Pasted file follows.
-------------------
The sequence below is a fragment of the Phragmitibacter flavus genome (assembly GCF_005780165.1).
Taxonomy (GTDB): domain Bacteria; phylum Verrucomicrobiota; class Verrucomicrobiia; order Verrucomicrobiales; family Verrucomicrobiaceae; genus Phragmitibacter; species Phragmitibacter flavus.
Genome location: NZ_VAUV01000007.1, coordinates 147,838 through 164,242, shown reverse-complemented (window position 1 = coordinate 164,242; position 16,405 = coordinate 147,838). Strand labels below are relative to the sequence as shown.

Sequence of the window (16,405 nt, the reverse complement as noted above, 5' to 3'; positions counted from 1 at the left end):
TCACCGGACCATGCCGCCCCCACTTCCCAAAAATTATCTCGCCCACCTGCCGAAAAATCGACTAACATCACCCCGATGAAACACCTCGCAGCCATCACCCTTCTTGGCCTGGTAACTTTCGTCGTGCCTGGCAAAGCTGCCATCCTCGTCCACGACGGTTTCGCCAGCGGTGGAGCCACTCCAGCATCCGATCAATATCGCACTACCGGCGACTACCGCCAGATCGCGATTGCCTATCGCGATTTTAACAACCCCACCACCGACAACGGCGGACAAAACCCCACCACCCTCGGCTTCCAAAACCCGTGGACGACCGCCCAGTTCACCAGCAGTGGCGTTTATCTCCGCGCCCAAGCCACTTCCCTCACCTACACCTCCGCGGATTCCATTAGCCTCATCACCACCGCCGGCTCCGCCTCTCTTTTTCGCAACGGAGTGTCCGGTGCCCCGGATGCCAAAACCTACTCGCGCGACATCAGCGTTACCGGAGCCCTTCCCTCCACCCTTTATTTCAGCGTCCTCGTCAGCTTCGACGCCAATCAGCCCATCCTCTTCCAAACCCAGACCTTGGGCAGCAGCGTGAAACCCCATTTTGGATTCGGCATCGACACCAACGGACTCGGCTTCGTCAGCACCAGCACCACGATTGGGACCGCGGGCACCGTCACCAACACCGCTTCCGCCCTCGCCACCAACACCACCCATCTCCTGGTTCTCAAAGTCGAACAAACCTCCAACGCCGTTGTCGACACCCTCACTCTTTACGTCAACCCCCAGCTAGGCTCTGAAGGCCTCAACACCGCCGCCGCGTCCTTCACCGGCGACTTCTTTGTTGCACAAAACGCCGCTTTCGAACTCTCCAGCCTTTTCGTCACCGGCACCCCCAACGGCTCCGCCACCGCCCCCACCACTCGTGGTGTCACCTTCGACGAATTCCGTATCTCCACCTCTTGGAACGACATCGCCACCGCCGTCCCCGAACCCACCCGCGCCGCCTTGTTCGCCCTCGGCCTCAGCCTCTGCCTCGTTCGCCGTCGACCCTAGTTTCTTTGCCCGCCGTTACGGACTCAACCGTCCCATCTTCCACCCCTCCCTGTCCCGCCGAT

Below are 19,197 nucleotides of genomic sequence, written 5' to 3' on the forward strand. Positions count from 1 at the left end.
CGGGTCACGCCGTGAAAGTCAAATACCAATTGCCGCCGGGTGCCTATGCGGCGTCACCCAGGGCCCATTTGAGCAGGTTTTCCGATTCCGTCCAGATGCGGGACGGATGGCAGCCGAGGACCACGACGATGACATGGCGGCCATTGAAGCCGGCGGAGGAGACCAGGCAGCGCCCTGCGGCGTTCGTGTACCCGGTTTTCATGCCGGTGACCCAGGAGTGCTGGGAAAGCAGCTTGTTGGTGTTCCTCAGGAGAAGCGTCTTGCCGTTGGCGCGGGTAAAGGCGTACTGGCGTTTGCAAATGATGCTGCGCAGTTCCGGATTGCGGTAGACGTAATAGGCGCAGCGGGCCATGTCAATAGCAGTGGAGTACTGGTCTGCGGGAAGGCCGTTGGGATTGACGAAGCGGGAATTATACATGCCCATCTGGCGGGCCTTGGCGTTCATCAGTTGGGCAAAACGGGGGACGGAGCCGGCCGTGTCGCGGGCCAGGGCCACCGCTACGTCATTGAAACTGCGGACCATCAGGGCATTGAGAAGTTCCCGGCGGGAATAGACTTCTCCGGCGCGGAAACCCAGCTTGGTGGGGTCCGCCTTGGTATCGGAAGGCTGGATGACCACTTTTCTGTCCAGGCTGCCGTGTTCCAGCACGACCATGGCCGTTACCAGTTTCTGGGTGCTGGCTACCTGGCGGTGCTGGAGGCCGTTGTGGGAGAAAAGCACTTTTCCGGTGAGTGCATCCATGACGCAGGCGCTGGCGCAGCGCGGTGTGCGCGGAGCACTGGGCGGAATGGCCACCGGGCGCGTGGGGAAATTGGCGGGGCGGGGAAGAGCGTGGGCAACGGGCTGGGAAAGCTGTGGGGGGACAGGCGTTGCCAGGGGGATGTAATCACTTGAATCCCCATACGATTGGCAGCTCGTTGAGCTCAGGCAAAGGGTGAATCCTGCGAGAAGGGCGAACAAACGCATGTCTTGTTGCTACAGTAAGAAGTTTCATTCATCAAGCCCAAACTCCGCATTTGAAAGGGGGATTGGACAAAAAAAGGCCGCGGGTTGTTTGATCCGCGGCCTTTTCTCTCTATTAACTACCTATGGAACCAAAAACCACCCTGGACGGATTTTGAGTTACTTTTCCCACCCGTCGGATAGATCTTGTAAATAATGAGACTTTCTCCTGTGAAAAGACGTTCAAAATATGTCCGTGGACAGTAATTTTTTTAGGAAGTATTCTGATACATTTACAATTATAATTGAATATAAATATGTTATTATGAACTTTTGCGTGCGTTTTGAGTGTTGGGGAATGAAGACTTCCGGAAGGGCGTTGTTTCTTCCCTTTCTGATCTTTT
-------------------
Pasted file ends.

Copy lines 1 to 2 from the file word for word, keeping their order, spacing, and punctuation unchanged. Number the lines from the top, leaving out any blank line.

The sequence below is a fragment of the Phragmitibacter flavus genome (assembly GCF_005780165.1).
Taxonomy (GTDB): domain Bacteria; phylum Verrucomicrobiota; class Verrucomicrobiia; order Verrucomicrobiales; family Verrucomicrobiaceae; genus Phragmitibacter; species Phragmitibacter flavus.